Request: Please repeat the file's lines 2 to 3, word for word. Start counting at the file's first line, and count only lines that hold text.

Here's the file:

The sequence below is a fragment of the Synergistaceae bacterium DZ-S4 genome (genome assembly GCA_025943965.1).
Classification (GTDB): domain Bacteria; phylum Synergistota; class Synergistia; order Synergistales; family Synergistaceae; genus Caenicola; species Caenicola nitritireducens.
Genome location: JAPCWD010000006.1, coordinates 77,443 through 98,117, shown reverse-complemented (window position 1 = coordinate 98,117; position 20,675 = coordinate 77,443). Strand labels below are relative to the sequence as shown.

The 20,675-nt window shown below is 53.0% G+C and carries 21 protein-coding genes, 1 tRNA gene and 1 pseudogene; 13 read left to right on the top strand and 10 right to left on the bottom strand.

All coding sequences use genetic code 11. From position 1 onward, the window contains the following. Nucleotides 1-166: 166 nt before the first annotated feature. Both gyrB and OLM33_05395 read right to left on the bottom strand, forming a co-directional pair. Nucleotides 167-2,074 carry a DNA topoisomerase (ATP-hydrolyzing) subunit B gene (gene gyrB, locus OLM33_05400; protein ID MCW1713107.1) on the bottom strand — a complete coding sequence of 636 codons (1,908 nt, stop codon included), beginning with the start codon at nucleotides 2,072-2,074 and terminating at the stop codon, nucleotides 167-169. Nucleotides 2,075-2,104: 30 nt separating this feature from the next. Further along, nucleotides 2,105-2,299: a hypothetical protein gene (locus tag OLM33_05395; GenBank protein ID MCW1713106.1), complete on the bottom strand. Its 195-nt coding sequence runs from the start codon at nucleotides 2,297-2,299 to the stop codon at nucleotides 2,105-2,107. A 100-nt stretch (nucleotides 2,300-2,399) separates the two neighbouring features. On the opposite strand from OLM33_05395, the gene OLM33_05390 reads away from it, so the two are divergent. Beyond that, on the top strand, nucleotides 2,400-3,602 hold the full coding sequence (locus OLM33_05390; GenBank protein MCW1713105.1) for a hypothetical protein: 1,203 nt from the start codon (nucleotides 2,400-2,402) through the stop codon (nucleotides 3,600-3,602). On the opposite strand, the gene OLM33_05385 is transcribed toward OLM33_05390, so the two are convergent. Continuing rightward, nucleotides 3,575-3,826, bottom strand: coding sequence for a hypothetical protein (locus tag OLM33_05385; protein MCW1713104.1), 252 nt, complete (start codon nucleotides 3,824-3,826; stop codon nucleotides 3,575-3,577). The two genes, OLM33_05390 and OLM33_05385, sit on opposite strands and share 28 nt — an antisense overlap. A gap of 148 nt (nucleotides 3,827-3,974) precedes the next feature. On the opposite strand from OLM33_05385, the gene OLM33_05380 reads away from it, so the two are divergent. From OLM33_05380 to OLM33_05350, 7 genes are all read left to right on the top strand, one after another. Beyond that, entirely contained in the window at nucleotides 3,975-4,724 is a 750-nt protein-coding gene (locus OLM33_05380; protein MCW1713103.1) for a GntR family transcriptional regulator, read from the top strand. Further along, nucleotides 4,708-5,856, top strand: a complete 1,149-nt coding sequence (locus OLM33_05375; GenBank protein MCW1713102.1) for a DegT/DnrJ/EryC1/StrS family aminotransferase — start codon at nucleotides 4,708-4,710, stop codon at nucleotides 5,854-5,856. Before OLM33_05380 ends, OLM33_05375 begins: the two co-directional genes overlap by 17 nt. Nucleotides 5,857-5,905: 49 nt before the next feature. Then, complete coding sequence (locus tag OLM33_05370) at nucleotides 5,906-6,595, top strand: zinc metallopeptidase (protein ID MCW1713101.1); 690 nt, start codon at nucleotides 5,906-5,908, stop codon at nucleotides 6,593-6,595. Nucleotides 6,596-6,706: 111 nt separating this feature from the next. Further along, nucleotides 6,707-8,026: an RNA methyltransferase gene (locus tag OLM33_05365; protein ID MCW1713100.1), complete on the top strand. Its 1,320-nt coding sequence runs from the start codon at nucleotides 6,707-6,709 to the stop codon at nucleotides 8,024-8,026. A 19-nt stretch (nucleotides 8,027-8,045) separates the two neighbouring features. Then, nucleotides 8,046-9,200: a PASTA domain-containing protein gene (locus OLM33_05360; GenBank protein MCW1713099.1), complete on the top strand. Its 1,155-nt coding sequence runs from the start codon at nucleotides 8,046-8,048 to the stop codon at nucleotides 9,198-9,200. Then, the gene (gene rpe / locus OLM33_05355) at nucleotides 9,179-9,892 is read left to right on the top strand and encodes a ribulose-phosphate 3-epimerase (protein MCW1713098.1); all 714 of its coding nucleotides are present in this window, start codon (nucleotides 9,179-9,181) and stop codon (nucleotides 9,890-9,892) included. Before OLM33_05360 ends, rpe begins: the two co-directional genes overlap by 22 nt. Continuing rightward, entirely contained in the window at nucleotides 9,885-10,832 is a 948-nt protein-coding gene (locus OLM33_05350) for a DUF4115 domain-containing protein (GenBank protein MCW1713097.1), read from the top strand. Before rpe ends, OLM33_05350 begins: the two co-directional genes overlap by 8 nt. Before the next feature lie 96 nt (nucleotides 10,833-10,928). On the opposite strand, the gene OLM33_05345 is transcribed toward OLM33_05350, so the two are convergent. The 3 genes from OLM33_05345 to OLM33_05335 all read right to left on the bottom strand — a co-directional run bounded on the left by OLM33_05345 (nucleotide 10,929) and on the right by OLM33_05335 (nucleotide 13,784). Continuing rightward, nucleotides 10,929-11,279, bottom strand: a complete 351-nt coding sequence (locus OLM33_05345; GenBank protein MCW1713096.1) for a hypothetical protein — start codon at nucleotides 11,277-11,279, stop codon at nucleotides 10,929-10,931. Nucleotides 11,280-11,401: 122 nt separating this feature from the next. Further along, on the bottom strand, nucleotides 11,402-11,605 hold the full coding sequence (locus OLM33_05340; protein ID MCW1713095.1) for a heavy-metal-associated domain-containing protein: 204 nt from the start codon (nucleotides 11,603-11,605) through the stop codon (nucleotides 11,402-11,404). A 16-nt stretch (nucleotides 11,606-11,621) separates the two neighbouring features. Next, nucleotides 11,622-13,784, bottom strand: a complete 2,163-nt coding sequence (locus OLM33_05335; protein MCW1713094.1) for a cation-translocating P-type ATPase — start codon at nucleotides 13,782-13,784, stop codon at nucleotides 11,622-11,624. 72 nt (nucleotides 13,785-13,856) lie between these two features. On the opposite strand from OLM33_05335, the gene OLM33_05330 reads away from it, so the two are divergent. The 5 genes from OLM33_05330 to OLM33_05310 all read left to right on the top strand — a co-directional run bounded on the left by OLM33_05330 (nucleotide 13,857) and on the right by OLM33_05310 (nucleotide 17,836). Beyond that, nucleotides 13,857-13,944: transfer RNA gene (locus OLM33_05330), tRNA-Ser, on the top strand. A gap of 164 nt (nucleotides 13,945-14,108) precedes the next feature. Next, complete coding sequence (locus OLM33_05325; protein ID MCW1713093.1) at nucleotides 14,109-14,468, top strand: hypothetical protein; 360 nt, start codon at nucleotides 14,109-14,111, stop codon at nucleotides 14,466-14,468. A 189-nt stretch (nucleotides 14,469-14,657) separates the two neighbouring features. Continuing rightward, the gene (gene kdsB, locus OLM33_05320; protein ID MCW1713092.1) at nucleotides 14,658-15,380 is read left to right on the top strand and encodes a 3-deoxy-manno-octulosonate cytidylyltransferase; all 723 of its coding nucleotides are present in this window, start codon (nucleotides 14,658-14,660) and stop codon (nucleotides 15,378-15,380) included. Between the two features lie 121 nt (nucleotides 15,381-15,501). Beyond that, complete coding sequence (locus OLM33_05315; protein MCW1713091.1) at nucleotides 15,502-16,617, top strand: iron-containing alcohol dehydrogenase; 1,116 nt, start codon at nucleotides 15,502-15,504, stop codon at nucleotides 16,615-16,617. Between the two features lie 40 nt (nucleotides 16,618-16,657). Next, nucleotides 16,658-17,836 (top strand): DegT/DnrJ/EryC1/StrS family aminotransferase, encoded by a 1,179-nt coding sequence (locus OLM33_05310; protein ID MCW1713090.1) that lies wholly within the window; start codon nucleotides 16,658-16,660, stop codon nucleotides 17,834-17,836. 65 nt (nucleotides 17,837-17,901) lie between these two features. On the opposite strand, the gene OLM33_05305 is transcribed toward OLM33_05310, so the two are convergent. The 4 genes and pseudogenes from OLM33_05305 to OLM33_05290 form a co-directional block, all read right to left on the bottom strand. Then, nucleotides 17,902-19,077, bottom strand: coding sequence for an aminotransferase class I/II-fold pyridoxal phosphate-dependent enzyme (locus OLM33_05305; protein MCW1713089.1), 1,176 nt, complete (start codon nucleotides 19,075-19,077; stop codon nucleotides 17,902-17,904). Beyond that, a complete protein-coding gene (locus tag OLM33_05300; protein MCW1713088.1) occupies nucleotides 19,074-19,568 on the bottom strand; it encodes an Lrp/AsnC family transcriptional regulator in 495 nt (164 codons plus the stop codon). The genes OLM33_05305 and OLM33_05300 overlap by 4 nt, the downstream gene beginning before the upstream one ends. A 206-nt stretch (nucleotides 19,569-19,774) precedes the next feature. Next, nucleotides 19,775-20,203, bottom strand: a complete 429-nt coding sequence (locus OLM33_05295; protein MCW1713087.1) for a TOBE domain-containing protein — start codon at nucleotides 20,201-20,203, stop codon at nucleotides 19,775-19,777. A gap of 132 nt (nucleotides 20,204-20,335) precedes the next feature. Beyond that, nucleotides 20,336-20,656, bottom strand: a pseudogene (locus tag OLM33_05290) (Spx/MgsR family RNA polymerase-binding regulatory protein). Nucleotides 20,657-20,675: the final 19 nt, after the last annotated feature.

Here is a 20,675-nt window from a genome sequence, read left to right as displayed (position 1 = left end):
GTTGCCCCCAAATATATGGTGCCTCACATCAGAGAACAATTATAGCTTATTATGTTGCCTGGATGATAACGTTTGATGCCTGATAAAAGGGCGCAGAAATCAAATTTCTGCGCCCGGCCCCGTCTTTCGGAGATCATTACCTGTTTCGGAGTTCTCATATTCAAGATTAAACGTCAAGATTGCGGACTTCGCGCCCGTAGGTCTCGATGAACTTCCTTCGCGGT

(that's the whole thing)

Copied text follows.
Classification (GTDB): domain Bacteria; phylum Synergistota; class Synergistia; order Synergistales; family Synergistaceae; genus Caenicola; species Caenicola nitritireducens.
Genome location: JAPCWD010000006.1, coordinates 77,443 through 98,117, shown reverse-complemented (window position 1 = coordinate 98,117; position 20,675 = coordinate 77,443). Strand labels below are relative to the sequence as shown.